Both communism and fascism have opposed and criticised democracy, though each has done so on entirely different grounds…. Germany has recently thrown her Parliament overboard completely and is now exhibiting the worst type of fascist rule. The United States of America have always given a great deal of power to their President, and this has recently been increased.

England and France are about the only two countries at present where Parliament still functions outwardly as in the old days; their fascist activities take place in their dependencies and colonies — in India we have British fascism at work, in Indo-China, there is French fascism “pacifying” the country. But even in London and Paris, parliaments are becoming hollow shells….

Nineteenth-century democracy and parliaments are thus losing ground everywhere. In some countries they have been openly and rudely discarded, in others they have lost real significance and tend to become a bit of “solemn and empty pageantry”….

Why has this happened? Why has democracy, which was for a century or more the ideal and inspiration of countless people, and which can count its martyrs by the thousand, why has it fallen into disfavour now? Such changes do not happen without sufficient reason; they are not just due to the whims and fancies of a fickle public.

There must be something in modern conditions of life which does not fit in with the formal democracy of the 19th century. The subject is interesting and intricate. I cannot go into it here, but I shall put one or two considerations before you.

I have referred to democracy as “formal” in the preceding paragraph. The communists say that it was not real democracy; it was only a democratic shell to hide the fact that one class ruled over the other. According to them, democracy covered the dictatorship of the capitalist class. It was plutocracy, government by the wealthy.

The much-paraded vote given to the masses gave them only the choice of saying once, in four or five years, whether a certain person, X, might rule over them and exploit them or another person, Y, should do so. In either event the masses were to be exploited by the ruling class. Real democracy can only come when this class rule and exploitation end and only one class exists….

The fascist attitude is entirely different. As I have told you in my last letter, it is not easy to find out what fascist principles are, as they do not seem to possess any fixed principles. But that they are opposed to democracy there is no doubt, and their opposition is not on the communist ground that democracy is not the real article but a sham. Fascists object to the whole principle underlying the democratic idea, and they curse democracy with all the vigour at their command. Mussolini has called it a “putrefying corpse”!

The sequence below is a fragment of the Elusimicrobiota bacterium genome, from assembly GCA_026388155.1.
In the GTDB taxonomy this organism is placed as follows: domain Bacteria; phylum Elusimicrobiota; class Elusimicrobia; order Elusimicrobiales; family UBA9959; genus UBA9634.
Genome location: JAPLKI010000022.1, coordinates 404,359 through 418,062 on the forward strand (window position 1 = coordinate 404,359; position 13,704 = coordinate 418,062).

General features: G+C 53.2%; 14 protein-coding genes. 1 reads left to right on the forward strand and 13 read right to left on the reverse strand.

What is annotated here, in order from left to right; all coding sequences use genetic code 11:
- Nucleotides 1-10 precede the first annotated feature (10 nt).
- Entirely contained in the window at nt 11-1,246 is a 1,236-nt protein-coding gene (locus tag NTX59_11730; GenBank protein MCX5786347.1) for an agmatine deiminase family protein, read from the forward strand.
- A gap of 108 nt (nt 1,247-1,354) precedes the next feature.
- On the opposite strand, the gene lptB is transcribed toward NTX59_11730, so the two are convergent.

The idea of individual liberty is equally disliked by the fascists, the State is everything, the individual does not count. (Communists also do not attach much value to individual liberties).… Not only communists and fascists, but many others, who have thought over the troubles of the present age, have become dissatisfied with the old idea of giving a vote and calling it a democracy.

Democracy means equality, and democracy can only flourish in an equal society. It is obvious enough that the giving of votes to everybody does not result in producing an equal society. In spite of adult suffrage and the like, there is today tremendous inequality.

Therefore, in order to give democracy a chance, an equal society must be created, and this reasoning leads them to various other ideals and methods. But all these people agree that present-day parliaments are highly unsatisfactory.”

(Selected and edited by Mridula Mukherjee, former Professor of History at JNU and former Director of Nehru Memorial Museum and Library).